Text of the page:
May 16, 2014

Just saw... On The Verge at New Rep

I worked crew on a production of On The Verge in my tiny hometown theatre, the Players Ring, in Portsmouth NH in, oh, 1998 or so. I absolutely fell in love with this play, and in my mind his dazzling flights of linguistic fancy is only rivaled in this century by Tom Stoppard. I would sit backstage and let the words wash over me.  It helped that it starred three of my favorite actresses on the planet - well, three semi-professional actors from Portsmouth whose skills could match (and best) many pros - Peggi McCarthy, Nickie Fuller (Farr), and Kristan Raymond (Curtis), who fed on the text as if it were fuel. Director Michael Gillette wisely put the words front and center.

I saw it again at Arena Stage in 2006 or so. What a letdown. The greatest/worst example of a play sabotaged by its production design that I can conceive of, and three actresses with zero chemistry. A full third of the audience was asleep, and another third left at intermission. A narrow platform diagonally spanned the arena theatre, suspended over a chasm. I was distracted by the possibility of a castmember falling into the void, at least 16 feet down. And the actresses weren't connected with the material at all (maybe they too were distracted at the prospect of plunging). They memorized the lines and delivered them clearly (the least that can be expected from professionals), but exhibited no indication they had the slightest idea what the hell they were talking about.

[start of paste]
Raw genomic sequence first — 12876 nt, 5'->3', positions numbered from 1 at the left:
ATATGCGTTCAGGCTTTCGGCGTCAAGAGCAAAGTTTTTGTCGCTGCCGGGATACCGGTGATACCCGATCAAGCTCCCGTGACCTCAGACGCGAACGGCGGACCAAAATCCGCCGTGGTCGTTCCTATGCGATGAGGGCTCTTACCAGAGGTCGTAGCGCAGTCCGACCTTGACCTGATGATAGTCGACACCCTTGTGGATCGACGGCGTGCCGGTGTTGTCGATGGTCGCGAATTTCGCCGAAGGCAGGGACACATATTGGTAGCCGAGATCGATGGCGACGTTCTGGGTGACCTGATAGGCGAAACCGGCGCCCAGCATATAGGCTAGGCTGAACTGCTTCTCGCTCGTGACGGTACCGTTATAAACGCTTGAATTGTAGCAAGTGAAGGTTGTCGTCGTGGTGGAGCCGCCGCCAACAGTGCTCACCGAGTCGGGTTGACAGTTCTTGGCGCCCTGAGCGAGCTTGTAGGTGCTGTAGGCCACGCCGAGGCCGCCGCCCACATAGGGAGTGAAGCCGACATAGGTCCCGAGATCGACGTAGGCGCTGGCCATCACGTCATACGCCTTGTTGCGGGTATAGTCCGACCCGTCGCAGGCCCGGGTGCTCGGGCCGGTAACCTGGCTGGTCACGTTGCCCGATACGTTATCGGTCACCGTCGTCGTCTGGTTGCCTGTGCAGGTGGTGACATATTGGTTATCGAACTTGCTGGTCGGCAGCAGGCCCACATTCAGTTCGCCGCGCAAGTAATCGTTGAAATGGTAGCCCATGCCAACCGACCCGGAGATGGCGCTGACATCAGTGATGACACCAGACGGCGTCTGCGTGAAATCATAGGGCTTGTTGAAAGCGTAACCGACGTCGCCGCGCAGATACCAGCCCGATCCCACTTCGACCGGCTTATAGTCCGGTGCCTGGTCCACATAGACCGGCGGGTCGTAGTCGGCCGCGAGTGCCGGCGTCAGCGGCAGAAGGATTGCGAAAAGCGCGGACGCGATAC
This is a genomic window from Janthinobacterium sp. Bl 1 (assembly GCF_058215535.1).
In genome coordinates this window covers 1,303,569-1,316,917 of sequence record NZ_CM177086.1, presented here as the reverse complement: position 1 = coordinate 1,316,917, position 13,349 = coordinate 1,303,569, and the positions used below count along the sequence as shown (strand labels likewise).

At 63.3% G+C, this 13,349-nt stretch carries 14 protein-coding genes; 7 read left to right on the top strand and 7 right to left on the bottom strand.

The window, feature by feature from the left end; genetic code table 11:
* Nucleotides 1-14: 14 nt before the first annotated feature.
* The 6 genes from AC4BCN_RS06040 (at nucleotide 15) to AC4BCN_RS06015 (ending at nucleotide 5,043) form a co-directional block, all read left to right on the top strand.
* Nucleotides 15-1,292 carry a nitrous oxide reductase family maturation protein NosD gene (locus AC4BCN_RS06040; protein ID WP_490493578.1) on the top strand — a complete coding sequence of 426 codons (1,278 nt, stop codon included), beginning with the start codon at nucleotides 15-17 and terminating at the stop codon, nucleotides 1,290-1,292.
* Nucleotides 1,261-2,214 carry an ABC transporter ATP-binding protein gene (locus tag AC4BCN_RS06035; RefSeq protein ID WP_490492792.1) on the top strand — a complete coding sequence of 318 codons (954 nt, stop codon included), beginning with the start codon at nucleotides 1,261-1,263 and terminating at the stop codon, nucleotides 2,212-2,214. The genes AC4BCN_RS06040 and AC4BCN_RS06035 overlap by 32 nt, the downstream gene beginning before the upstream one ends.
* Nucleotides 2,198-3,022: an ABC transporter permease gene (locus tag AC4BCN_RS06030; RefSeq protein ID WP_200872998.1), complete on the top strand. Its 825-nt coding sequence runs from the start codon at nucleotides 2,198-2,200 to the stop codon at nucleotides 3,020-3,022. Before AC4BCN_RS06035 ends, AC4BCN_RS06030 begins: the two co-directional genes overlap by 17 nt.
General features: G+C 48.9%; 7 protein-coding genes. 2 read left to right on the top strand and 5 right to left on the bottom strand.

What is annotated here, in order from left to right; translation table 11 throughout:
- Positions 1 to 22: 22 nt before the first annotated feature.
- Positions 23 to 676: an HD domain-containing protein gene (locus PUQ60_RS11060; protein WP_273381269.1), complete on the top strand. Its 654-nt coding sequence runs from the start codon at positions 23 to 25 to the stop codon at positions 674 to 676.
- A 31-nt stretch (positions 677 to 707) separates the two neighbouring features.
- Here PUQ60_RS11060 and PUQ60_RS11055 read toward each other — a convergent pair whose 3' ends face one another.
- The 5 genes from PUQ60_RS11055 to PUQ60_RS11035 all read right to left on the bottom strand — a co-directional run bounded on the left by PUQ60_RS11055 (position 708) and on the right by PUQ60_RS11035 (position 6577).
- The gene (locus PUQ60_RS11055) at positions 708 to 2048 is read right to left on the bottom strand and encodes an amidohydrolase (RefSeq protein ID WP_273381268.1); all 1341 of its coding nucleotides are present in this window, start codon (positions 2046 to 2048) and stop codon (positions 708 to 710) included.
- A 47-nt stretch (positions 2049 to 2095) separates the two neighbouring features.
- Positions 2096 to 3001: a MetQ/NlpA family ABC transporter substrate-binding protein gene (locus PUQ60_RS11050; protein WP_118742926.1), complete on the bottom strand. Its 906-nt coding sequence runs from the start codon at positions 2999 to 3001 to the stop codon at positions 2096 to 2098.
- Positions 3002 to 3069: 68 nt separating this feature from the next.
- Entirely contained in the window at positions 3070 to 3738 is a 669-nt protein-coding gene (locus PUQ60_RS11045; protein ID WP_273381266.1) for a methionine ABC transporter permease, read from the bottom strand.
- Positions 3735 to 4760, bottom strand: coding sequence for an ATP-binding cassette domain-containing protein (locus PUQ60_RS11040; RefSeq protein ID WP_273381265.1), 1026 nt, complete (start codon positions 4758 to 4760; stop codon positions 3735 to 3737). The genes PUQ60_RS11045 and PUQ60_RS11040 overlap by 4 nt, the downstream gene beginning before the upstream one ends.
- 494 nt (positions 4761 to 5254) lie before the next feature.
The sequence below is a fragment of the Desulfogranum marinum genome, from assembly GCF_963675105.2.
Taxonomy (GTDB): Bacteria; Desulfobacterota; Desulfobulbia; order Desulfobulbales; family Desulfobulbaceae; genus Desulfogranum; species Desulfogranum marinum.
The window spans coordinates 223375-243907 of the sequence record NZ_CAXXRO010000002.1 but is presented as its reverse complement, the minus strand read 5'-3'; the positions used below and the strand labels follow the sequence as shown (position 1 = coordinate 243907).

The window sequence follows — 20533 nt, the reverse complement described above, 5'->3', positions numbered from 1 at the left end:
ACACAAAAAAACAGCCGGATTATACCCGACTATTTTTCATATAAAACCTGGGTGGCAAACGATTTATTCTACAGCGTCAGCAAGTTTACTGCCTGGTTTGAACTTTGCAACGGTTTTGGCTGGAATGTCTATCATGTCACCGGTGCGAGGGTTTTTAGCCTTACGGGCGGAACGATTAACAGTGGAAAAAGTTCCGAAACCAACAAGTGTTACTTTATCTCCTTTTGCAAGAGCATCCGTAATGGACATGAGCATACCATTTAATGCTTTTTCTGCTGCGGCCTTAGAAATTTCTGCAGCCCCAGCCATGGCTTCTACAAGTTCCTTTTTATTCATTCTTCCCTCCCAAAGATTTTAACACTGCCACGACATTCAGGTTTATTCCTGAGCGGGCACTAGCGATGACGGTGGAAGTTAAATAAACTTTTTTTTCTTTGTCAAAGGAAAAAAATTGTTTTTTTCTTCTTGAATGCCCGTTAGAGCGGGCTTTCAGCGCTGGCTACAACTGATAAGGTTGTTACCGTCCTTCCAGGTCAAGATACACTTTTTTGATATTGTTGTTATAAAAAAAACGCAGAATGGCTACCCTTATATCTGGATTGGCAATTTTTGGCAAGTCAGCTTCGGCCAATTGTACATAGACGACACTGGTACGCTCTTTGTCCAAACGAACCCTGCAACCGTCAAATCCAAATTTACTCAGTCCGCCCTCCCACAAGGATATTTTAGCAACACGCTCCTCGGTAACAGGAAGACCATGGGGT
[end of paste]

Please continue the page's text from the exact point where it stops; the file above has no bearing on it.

A few years later, just outside of DC, Rep Stage took a stab at it, directed by the guy who directed the original production. The three actresses were better, as I recall, and the production was OK... I just had a problem with the guy playing the male roles. I learned later that he had some kind of condition that affected the way he talked, which accounted for the odd, stilted delivery. I gathered that he was not their first choice (I was invited to audition a few months beforehand, clearly indicating the original actor had dropped out, and had I been available I'd've definitely gone).

And I'm just back from seeing New Rep's production. I would rank this as the best professional production I've seen, though I must admit that the Ring production still is the gold standard. I think the key here is the abstraction of the staging. All the moving bubble-wrapped screens aside, this was a very minimalist production, arguably too minimal. Three chairs served as cliffs, bridges, etc., and it took most of the first act for the audience to glom onto and buy into the presentation. Too long. It asked for too much imagination from the audience too soon, and quite a few checked out. The Ring's production, in my opinion, was less abstract and thereby met the audience halfway and brought them across the chasm, so to speak. And in a small theatre, the emphasis invariably went to the words instead of spectacle.

More evidence that an Equity Card or a LORT contract is no guarantee of artistic validity.